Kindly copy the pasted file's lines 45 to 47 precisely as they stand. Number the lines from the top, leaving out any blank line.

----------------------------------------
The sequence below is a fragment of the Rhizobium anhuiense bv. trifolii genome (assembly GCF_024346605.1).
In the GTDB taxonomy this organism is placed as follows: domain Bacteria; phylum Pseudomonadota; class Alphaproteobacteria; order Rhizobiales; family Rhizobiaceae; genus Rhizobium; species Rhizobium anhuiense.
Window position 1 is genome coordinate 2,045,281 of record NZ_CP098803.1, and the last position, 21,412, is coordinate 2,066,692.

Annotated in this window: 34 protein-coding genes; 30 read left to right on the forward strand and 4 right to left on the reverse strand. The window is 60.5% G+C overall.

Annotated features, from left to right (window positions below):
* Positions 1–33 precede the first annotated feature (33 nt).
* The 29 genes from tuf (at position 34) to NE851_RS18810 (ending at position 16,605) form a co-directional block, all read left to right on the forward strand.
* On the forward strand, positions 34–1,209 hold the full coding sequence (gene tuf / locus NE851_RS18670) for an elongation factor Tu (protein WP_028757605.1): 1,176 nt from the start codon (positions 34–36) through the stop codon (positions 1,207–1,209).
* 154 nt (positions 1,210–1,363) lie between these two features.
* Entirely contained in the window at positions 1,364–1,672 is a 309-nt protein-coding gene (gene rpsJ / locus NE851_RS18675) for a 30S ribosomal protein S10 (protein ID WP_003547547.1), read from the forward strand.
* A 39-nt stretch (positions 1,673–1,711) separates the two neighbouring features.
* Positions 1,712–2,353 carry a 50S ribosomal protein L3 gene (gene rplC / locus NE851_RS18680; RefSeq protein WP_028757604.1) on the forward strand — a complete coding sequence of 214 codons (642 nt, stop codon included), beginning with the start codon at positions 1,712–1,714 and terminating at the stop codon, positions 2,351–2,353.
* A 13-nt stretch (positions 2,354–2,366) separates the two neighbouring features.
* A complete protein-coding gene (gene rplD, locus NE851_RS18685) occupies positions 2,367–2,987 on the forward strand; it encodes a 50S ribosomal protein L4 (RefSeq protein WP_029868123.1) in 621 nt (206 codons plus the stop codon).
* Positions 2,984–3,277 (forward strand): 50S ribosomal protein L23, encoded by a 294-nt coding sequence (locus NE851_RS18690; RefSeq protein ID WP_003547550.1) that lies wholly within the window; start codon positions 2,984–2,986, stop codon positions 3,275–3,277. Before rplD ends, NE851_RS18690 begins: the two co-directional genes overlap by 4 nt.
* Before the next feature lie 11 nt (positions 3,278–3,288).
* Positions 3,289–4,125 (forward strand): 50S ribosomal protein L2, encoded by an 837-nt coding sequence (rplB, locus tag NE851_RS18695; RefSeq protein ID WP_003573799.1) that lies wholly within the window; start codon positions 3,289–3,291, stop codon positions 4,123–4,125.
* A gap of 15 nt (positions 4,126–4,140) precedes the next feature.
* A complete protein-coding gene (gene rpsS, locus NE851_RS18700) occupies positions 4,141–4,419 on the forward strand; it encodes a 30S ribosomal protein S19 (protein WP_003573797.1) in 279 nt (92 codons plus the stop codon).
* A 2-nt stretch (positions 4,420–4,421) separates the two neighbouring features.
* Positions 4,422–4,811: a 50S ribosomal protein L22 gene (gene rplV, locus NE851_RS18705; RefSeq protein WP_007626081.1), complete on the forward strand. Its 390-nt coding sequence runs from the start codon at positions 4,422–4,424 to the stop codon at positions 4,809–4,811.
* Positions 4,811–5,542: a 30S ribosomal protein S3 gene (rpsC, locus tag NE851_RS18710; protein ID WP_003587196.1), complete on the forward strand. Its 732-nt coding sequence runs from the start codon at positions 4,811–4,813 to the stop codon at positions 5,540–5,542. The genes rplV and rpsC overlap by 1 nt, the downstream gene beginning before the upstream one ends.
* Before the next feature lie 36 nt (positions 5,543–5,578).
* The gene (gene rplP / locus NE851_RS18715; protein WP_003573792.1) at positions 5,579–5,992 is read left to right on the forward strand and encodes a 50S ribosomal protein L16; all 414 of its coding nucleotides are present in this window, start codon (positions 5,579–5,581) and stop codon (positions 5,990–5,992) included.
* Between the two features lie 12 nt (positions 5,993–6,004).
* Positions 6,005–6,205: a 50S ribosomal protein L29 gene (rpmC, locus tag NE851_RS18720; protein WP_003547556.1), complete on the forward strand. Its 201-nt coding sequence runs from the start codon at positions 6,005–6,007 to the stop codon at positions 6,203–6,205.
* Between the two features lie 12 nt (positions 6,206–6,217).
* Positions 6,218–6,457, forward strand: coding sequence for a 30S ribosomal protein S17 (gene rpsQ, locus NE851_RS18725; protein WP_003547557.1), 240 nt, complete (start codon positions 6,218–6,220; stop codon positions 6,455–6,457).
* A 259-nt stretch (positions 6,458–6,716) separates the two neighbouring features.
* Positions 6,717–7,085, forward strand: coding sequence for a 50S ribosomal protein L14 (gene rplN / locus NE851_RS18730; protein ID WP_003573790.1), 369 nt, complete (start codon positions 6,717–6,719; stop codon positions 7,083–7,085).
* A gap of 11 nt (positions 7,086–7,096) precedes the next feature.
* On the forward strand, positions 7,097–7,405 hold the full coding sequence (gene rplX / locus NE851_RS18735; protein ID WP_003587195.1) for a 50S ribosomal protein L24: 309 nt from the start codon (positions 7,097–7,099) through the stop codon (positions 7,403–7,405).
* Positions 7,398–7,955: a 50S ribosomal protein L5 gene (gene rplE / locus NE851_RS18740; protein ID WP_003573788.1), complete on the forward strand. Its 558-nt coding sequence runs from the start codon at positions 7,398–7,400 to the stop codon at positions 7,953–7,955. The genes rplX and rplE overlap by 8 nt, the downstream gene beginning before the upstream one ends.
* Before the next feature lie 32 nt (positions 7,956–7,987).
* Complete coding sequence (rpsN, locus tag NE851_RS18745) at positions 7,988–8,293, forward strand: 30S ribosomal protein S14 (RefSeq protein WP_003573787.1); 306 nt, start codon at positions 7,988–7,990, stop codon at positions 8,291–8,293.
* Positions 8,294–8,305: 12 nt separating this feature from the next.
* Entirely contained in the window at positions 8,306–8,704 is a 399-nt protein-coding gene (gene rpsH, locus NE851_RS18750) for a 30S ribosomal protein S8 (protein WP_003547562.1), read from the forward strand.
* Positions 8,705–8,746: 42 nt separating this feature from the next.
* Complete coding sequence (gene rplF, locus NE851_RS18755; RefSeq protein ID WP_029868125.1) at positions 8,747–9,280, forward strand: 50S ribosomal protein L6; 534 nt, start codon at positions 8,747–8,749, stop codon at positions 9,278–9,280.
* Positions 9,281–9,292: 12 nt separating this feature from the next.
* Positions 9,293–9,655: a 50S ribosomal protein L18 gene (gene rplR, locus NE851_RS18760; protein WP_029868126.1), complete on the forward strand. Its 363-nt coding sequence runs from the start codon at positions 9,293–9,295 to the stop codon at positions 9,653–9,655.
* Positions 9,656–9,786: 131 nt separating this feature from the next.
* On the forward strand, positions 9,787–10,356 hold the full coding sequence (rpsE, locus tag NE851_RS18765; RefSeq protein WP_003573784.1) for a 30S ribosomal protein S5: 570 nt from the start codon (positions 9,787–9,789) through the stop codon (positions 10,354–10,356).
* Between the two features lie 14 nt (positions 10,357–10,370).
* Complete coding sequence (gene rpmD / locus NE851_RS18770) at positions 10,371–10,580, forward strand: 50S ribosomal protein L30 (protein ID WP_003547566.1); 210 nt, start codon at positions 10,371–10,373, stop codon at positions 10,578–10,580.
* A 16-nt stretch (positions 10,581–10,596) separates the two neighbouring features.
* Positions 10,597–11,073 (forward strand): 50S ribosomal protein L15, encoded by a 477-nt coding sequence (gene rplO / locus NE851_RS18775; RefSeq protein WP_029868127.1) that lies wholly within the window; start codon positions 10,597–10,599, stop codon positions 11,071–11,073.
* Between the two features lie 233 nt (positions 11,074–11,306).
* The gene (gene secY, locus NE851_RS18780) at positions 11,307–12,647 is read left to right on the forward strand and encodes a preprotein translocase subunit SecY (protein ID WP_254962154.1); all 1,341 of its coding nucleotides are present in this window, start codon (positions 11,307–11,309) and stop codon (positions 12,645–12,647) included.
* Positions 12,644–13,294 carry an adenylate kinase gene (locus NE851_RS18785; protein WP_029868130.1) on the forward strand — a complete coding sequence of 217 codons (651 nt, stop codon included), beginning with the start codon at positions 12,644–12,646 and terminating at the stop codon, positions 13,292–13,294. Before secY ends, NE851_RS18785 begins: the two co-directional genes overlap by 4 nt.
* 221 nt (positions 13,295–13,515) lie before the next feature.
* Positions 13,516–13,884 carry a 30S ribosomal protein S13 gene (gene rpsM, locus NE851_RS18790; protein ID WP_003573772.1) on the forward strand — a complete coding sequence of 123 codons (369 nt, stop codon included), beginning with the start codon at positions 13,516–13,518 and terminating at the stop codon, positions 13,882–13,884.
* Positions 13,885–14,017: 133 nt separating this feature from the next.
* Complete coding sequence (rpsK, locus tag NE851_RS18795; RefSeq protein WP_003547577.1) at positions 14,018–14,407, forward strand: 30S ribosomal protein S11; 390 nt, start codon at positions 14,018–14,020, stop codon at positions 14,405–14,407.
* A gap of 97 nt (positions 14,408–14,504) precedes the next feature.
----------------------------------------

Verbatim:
* Complete coding sequence (gene rpmD / locus NE851_RS18770) at positions 10,371–10,580, forward strand: 50S ribosomal protein L30 (protein ID WP_003547566.1); 210 nt, start codon at positions 10,371–10,373, stop codon at positions 10,578–10,580.
* A 16-nt stretch (positions 10,581–10,596) separates the two neighbouring features.
* Positions 10,597–11,073 (forward strand): 50S ribosomal protein L15, encoded by a 477-nt coding sequence (gene rplO / locus NE851_RS18775; RefSeq protein WP_029868127.1) that lies wholly within the window; start codon positions 10,597–10,599, stop codon positions 11,071–11,073.